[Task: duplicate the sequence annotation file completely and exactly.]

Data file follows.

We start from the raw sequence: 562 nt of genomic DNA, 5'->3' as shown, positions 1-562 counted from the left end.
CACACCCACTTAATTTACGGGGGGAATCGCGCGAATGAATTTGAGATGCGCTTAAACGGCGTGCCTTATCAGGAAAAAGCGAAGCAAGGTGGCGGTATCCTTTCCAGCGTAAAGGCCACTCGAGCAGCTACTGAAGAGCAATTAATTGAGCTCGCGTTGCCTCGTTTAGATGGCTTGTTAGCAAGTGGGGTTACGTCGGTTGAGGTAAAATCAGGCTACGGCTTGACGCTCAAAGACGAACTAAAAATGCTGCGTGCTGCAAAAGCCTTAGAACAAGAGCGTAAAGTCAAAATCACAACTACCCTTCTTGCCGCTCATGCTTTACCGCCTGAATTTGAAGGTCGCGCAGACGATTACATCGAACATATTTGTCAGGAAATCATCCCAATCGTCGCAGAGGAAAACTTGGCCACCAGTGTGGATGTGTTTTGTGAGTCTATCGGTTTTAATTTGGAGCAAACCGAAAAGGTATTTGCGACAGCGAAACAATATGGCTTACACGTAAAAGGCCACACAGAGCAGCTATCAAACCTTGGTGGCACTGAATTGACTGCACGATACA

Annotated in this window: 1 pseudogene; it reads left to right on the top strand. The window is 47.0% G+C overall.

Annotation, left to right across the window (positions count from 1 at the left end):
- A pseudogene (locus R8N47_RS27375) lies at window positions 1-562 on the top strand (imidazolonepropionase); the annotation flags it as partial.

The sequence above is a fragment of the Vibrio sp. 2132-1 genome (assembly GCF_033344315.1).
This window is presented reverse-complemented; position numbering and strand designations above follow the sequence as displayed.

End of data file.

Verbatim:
We start from the raw sequence: 562 nt of genomic DNA, 5'->3' as shown, positions 1-562 counted from the left end.
CACACCCACTTAATTTACGGGGGGAATCGCGCGAATGAATTTGAGATGCGCTTAAACGGCGTGCCTTATCAGGAAAAAGCGAAGCAAGGTGGCGGTATCCTTTCCAGCGTAAAGGCCACTCGAGCAGCTACTGAAGAGCAATTAATTGAGCTCGCGTTGCCTCGTTTAGATGGCTTGTTAGCAAGTGGGGTTACGTCGGTTGAGGTAAAATCAGGCTACGGCTTGACGCTCAAAGACGAACTAAAAATGCTGCGTGCTGCAAAAGCCTTAGAACAAGAGCGTAAAGTCAAAATCACAACTACCCTTCTTGCCGCTCATGCTTTACCGCCTGAATTTGAAGGTCGCGCAGACGATTACATCGAACATATTTGTCAGGAAATCATCCCAATCGTCGCAGAGGAAAACTTGGCCACCAGTGTGGATGTGTTTTGTGAGTCTATCGGTTTTAATTTGGAGCAAACCGAAAAGGTATTTGCGACAGCGAAACAATATGGCTTACACGTAAAAGGCCACACAGAGCAGCTATCAAACCTTGGTGGCACTGAATTGACTGCACGATACA

Annotated in this window: 1 pseudogene; it reads left to right on the top strand. The window is 47.0% G+C overall.

Annotation, left to right across the window (positions count from 1 at the left end):
- A pseudogene (locus R8N47_RS27375) lies at window positions 1-562 on the top strand (imidazolonepropionase); the annotation flags it as partial.

The sequence above is a fragment of the Vibrio sp. 2132-1 genome (assembly GCF_033344315.1).
This window is presented reverse-complemented; position numbering and strand designations above follow the sequence as displayed.